The Wild Swimming Trail

Immerse your senses 'Above & Below' in Argyll

More and more people are discovering the benefits and joys of wild swimming in Scotland. Whether you are a regular selkie, or you are just dipping your toe in for the first time, these sites will leave you feeling refreshed and rejuvenated! We are highlighting some of Argyll’s best swimming spots that are used and rated by local swimmers and experts alike – and sharing some important tips!

Download Guide

Stay safe and enjoy the experience

  • All sites are accessed at individual risk.
  • If inexperienced always use a wetsuit and make sure it fits well and is right for wild swimming with plenty movement for your arms.
  • If you haven’t been wild swimming before we recommend you start with lessons from a suitably qualified instructor.
  • Always respect the water - check for wind, swell height and the tides for that day and specific to the wild swimming location.
  • Take a friend or join a group – and always wear a silicone swim cap or head gear and use a bright coloured tow float.
  • Be sensible and only stay in the water for very short periods when starting out even if you feel fine – and have lots of layers to put back on after.
  • Only swim in skins (in a swimsuit) if you are experienced.
  • Enter the water steadily to acclimatise and never jump in without firstly acclimatising and thoroughly checking for depth and obstructions.
Does Wild Swimming appeal to you?

Whether you are looking to get in the water for the first time, or you’re an experienced swimmer looking to go that bit further, the businesses and organisations highlighted in our directory below can help you reach your goals.

If it's not a good day to get in the water, why not stay on shore and check out our Beach Hunt sites?

Check out our downloadable Above & Below Map and Guide or use our interactive map below >

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All you need to know to stay safe

While care has been taken when identifying wild swim locations to ensure they are as safe as possible, none of them are officially RLSS or RNLI lifeguard covered. All sites are accessed at individual risk. The sea temperature around Argyll can drop as low as 5 degrees in the winter and not peak much higher than 15 degrees in the summer. In open water terms, 15 degrees and below is considered “cold water”. Cold water incapacitation, hypothermia and “after drop” are all associated risks that must be taken seriously. Always respect the water - check the wind speed/direction, swell height and tides specific to the wild swimming location. If conditions change when you are in the water, adjust your plan accordingly. If in doubt, always seek the guidance of a local professional open water swim coach/wild swim guide or experienced local wild swimmers.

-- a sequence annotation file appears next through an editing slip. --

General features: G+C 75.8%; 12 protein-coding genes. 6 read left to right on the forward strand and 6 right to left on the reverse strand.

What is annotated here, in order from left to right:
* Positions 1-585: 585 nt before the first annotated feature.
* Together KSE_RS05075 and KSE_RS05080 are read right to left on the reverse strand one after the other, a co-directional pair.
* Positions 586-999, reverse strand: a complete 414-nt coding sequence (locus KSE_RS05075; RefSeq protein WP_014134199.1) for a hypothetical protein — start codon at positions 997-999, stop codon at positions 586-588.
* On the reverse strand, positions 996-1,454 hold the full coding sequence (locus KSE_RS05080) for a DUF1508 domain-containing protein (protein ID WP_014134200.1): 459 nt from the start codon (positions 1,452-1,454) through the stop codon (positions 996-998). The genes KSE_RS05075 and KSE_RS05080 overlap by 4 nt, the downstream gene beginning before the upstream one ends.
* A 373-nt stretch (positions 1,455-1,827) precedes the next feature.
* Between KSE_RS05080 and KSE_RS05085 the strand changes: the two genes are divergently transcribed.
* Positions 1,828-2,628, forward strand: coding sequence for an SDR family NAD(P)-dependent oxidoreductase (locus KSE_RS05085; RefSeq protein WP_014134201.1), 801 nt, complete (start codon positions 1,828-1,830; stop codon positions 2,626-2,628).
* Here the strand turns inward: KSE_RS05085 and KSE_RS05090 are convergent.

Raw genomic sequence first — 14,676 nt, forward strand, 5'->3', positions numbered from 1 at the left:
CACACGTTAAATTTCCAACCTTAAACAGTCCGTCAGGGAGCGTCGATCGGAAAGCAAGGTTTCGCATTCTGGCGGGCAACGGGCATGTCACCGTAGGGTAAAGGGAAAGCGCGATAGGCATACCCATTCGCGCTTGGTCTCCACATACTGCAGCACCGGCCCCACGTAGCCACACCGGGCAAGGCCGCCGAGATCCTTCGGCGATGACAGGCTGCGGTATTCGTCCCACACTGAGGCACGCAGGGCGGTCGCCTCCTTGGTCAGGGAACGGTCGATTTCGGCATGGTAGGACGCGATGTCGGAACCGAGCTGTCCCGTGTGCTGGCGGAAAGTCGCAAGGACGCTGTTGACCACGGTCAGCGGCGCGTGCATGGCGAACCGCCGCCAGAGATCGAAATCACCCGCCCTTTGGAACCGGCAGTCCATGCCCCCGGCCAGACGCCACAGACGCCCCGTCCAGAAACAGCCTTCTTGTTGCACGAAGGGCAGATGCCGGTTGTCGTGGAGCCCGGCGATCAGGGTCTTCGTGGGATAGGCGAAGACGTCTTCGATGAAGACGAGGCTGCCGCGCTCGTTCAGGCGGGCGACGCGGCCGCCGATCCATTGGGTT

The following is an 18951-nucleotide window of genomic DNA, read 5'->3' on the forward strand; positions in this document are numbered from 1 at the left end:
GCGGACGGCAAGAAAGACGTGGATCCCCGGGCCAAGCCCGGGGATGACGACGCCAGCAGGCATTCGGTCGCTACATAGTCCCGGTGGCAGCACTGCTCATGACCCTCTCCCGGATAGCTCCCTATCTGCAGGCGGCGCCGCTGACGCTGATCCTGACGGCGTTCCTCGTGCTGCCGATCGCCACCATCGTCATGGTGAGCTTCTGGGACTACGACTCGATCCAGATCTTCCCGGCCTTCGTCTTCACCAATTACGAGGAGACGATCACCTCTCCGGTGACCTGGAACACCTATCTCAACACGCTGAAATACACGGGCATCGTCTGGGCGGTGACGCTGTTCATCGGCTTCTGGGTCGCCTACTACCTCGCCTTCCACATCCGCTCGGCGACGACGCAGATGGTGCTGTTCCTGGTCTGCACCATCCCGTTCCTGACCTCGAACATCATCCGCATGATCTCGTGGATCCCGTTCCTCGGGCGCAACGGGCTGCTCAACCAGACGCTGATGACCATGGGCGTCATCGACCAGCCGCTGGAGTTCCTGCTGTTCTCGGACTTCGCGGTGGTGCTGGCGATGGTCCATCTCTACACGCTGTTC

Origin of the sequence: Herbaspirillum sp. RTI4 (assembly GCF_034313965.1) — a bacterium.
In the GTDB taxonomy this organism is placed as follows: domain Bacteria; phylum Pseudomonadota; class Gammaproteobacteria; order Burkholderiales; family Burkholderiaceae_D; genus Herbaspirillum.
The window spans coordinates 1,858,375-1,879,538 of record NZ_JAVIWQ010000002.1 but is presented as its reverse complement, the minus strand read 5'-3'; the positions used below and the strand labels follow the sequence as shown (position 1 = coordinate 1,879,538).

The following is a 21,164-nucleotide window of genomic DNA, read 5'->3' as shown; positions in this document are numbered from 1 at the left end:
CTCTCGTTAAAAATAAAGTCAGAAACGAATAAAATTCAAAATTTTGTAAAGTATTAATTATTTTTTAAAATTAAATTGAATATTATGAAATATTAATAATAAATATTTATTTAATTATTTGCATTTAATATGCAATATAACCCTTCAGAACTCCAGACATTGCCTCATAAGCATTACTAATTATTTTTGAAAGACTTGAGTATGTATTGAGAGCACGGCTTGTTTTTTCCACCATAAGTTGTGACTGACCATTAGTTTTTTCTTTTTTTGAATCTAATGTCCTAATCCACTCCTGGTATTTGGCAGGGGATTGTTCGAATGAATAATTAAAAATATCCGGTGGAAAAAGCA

• Do not swim in cold open water if you are not feeling well or have been advised by your doctor not to.
  • Check the wind direction/speed, swell height and tides in advance and again when at the site.
  • Always make yourself visible to other water users by using a bright tow float and bright swim cap.
  • Take care of your feet and wear protective footwear as surfaces can vary
  • Swim your own swim. Swim to YOUR ability and experience.
  • Wear appropriate kit according to your ability, experience and intentions i.e. a wetsuit
  • At these sites, you may encounter a range of wildlife. Respect the habitat and in the case of marine mammals, do not approach and keep your distance.
  • Always plan your entry/exit point with care thoroughly
  • Prepare plenty of warm layers for after.
  • Always inform someone of where you are and keep a fully charged/waterproof covered mobile phone close to hand.

This advice has been provided by local open water swim coach Dan Coyle (STA open water swim coach, RLSS open water safety management, lifesaving & rescue).

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Arduaine Jetty

A wide bay with views of Shuna, Luing and Craobh Haven.


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Cuil Bay

A wide bay popular with locals and visitors.

PA38 4DA

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SAMS Beach (Camas Rubha na Liathaig)

The horseshoe bay which lies adjacent to the Scottish Association for Marine Science (SAMS) in Dunbeg is called Camas Rubha na Liathaig but many locals like...

Scottish Association for Marine Science, Dunbeg, Oban
PA37 1QA

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Ganavan Sands

Ganavan Sands has much to offer at all times of day. After a day of splashing in the water, or studying the strandline you can watch the sunset behind Mull...

PA34 5TB

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Explore all the places to visit in Argyll & the Isles

3700km of coastline, 23 inhabited islands, major towns and villages are all waiting for you.

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